Which could indicate Vanguard clients are being fleeced. Or that Vanguard employees are likely to be deeply in debt.
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Old 07-06-2009, 03:11 PM   #29
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sounds good in principle. Can the expense ratio be verified, or does one take that on trust? One has to operate on the assumption that the very best Chicago school minds will be trying to figure out how to game the game for their benefit.
There's a certain very limited element of trust involved as there could be deceit or fraud at a number of steps in the ownership of mutual funds.

But the mutual funds and ETF's I invest in are SEC regulated. They file statements quarterly and annually that includes disclosures of things like expenses, holdings, etc. I typically flip through the annual reports and do actually take a look at the holdings, the expenses, the expense ratios and that sort of thing.

Expense ratios are just one of many "expenses" involved with mutual fund ownership. There's brokerage commissions, bid/ask spreads, and market impact costs. But I typically focus on low turnover funds that keep these "non expense ratio" expenses to a minimum. A surrogate for looking at expense ratios is looking at tracking error - in other words, how does the fund performance compare to the index they seek to track.
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Old 07-06-2009, 03:14 PM   #30
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betcha the Vangard guys that "work for you" drive more expensive cars and live in bigger houses than most of their clients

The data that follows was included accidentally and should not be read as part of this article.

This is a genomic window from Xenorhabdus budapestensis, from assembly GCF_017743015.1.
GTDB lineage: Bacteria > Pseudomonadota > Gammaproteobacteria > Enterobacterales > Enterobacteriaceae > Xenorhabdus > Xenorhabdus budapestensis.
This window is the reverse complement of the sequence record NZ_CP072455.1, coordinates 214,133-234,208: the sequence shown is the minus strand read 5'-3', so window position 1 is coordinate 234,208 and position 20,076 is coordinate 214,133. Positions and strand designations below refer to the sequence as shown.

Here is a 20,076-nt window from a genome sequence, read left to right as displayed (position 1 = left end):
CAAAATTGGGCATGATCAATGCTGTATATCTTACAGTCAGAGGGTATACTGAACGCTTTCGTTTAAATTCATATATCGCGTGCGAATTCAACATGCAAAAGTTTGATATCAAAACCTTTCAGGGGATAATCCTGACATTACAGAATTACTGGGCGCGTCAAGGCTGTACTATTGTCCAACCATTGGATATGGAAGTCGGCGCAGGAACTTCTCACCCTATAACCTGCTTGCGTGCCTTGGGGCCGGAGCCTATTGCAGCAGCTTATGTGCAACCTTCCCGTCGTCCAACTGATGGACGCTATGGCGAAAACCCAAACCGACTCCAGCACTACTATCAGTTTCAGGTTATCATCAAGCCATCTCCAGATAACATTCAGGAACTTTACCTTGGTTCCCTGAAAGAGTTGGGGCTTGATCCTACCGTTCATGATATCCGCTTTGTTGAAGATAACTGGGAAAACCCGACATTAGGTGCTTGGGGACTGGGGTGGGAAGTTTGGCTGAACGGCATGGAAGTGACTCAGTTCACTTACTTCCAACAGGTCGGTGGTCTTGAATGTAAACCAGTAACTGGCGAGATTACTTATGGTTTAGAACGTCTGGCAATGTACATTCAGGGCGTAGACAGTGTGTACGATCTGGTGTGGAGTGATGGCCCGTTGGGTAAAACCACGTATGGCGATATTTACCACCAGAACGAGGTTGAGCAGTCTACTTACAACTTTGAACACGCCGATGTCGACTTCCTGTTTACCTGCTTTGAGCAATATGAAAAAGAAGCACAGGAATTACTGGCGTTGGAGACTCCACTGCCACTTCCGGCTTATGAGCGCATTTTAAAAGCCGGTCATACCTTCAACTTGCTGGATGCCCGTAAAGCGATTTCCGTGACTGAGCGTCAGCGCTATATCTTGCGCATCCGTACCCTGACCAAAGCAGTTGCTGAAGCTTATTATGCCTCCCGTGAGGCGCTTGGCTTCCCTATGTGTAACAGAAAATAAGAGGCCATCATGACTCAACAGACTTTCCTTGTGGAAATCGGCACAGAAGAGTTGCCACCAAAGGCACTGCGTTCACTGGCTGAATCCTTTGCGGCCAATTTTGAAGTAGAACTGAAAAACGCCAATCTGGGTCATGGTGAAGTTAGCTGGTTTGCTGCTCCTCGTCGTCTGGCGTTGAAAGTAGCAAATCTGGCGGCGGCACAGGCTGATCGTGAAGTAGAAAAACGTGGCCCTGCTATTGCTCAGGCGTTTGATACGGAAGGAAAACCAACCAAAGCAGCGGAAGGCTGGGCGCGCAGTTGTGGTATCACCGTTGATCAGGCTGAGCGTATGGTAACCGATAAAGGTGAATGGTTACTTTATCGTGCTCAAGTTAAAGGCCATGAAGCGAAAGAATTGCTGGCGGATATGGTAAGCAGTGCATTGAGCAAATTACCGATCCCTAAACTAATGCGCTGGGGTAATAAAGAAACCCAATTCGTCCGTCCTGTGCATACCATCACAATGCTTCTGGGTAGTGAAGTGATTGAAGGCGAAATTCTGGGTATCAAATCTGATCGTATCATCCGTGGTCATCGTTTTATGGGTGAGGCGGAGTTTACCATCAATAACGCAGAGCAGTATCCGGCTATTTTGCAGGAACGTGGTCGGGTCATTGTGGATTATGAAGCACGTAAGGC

Actually I've heard quite the opposite. Most (virtually all?) of the VG guys don't enjoy the typical wall st salaries. Many feel underpaid (don't we all though). Apparently it is a nice place to work though with good benefits and a little less stress due to being essentially a non-profit. The DW works at a competing firm and a few of her co-workers have left to work at VG in a city nearby, and so I'm generalizing a little here.

I don't mean to sound crass, but have you ever heard of Vanguard before? You realize it is a fund company that is founded on the philosophy of low cost investing, right?
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Old 07-06-2009, 03:40 PM   #31
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Actually I've heard quite the opposite. Most (virtually all?) of the VG guys don't enjoy the typical wall st salaries. Many feel underpaid (don't we all though). Apparently it is a nice place to work though with good benefits and a little less stress due to being essentially a non-profit. The DW works at a competing firm and a few of her co-workers have left to work at VG in a city nearby, and so I'm generalizing a little here.

I don't mean to sound crass, but have you ever heard of Vanguard before? You realize it is a fund company that is founded on the philosophy of low cost investing, right?
I am not American and have been completely out of stocks/funds for many decades, so I am genuinely as ignorant of this as you suspect. When I want excitement (ie. more than 4.5% CD yield) I do private mortage lending...I have this worry that money that gets too far out of sight will not come back.

I am playing a bit of devil's advocate with you, not to be cute, but in order to understand. If the VG guys are complaining about low compensation, I AM impressed. The benchmark to the underlying index sounds like a good transparent discipline as well.

by the way, just because you have a para-communistic structure - doesn't mean a devil will not get in there and figure out a scam. Behind Lenin soon comes Stalin in such situations.

I am surprised you give any credence to SEC oversight though, in light of recent events...I assume they will be more careful for 20 years or so.